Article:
CreditAndrew Sondern/The New York Times
Anyone who has ever been on a diet knows that the standard prescription for weight loss is to reduce the amount of calories you consume.
But a new study, published Tuesday in JAMA, may turn that advice on its head. It found that people who cut back on added sugar, refined grains and highly processed foods while concentrating on eating plenty of vegetables and whole foods — without worrying about counting calories or limiting portion sizes — lost significant amounts of weight over the course of a year.
The strategy worked for people whether they followed diets that were mostly low in fat or mostly low in carbohydrates. And their success did not appear to be influenced by their genetics or their insulin-response to carbohydrates, a finding that casts doubt on the increasingly popular idea that different diets should be recommended to people based on their DNA makeup or on their tolerance for carbs or fat.
The research lends strong support to the notion that diet quality, not quantity, is what helps people lose and manage their weight most easily in the long run. It also suggests that health authorities should shift away from telling the public to obsess over calories and instead encourage Americans to avoid processed foods that are made with refined starches and added sugar, like bagels, white bread, refined flour and sugary snacks and beverages, said Dr. Dariush Mozaffarian, a cardiologist and dean of the Friedman School of Nutrition Science and Policy at Tufts University.
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“This is the road map to reducing the obesity epidemic in the United States,” said Dr. Mozaffarian, who was not involved in the new study. “It’s time for U.S. and other national policies to stop focusing on calories and calorie counting.”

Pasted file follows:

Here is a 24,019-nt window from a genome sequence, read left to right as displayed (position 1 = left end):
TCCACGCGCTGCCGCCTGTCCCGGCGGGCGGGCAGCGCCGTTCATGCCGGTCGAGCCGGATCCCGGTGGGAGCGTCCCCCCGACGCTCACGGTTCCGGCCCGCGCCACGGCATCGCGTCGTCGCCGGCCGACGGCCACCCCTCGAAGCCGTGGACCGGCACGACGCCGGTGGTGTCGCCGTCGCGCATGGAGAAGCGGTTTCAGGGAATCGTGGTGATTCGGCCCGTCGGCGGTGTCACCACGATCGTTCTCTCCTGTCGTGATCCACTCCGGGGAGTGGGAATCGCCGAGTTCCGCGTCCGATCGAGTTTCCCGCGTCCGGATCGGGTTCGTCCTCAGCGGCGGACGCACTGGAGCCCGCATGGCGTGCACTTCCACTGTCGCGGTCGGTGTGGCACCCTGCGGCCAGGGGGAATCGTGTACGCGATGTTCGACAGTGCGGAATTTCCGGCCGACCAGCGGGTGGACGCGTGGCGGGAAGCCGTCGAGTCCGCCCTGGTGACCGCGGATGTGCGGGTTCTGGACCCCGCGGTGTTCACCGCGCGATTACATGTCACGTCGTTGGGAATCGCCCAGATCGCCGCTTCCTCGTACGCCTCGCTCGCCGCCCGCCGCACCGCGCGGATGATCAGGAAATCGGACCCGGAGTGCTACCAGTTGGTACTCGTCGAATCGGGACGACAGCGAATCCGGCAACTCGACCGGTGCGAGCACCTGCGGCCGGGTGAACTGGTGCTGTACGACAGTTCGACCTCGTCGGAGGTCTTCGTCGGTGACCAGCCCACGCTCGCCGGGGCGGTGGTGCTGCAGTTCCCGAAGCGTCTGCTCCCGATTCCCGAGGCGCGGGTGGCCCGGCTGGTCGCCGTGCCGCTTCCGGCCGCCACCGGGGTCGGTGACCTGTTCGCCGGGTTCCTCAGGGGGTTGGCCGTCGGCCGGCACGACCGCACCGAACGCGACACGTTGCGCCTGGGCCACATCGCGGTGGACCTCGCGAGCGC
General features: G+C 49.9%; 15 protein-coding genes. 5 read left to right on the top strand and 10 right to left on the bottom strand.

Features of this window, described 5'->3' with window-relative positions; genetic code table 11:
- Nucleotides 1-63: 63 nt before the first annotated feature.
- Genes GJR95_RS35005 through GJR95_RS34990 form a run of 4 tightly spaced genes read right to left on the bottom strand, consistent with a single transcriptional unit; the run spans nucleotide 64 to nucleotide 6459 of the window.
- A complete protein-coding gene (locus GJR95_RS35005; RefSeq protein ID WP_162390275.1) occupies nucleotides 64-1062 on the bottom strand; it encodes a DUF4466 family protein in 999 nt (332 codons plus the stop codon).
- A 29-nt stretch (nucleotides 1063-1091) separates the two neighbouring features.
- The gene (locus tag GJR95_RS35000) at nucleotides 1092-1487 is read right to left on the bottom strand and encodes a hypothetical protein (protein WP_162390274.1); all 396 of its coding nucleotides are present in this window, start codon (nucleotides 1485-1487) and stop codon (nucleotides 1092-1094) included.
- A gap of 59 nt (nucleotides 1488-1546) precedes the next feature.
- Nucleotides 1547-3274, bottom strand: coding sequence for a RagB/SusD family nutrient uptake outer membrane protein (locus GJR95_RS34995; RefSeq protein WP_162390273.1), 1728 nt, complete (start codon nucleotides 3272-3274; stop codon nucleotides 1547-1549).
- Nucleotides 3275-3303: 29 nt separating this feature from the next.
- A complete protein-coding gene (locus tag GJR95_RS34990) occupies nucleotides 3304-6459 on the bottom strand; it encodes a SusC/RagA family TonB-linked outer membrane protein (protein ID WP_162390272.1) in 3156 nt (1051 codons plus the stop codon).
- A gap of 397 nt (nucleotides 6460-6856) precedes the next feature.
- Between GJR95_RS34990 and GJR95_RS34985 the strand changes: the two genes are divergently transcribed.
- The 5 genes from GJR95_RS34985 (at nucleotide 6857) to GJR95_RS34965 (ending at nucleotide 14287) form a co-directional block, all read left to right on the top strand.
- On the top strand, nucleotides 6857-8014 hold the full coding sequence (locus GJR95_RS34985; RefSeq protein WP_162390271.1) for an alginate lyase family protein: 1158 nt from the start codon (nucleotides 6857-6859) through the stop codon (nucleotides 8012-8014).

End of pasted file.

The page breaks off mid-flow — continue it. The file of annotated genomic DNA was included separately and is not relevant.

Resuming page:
In a new study, people who ate lots of vegetables and whole foods rather than processed ones lost weight without worrying about calories or portion size. CreditAndrew Scrivani for The New York Times
The new research was published in JAMA and led by Christopher D. Gardner, the director of nutrition studies at the Stanford Prevention Research Center. It was a large and expensive trial, carried out on more than 600 people with $8 million in funding from the National Institutes of Health, the Nutrition Science Initiative and other groups.
Dr. Gardner and his colleagues designed the study to compare how overweight and obese people would fare on low-carbohydrate and low-fat diets. But they also wanted to test the hypothesis — suggested by previous studies — that some people are predisposed to do better on one diet over the other depending on their genetics and their ability to metabolize carbs and fat. A growing number of services have capitalized on this idea by offering people personalized nutrition advice tailored to their genotypes.
The researchers recruited adults from the Bay Area and split them into two diet groups, which were called “healthy” low carb and “healthy” low fat. Members of both groups attended classes with dietitians where they were trained to eat nutrient-dense, minimally processed whole foods, cooked at home whenever possible.
Soft drinks, fruit juice, muffins, white rice and white bread are technically low in fat, for example, but the low-fat group was told to avoid those things and eat foods like brown rice, barley, steel-cut oats, lentils, lean meats, low-fat dairy products, quinoa, fresh fruit and legumes. The low-carb group was trained to choose nutritious foods like olive oil, salmon, avocados, hard cheeses, vegetables, nut butters, nuts and seeds, and grass-fed and pasture-raised animal foods.
The participants were encouraged to meet the federal guidelines for physical activity but did not generally increase their exercise levels, Dr. Gardner said. In classes with the dietitians, most of the time was spent discussing food and behavioral strategies to support their dietary changes.
The new study stands apart from many previous weight-loss trials because it did not set extremely restrictive carbohydrate, fat or caloric limits on people and emphasized that they focus on eating whole or “real” foods — as much as they needed to avoid feeling hungry.
“The unique thing is that we didn’t ever set a number for them to follow,” Dr. Gardner said.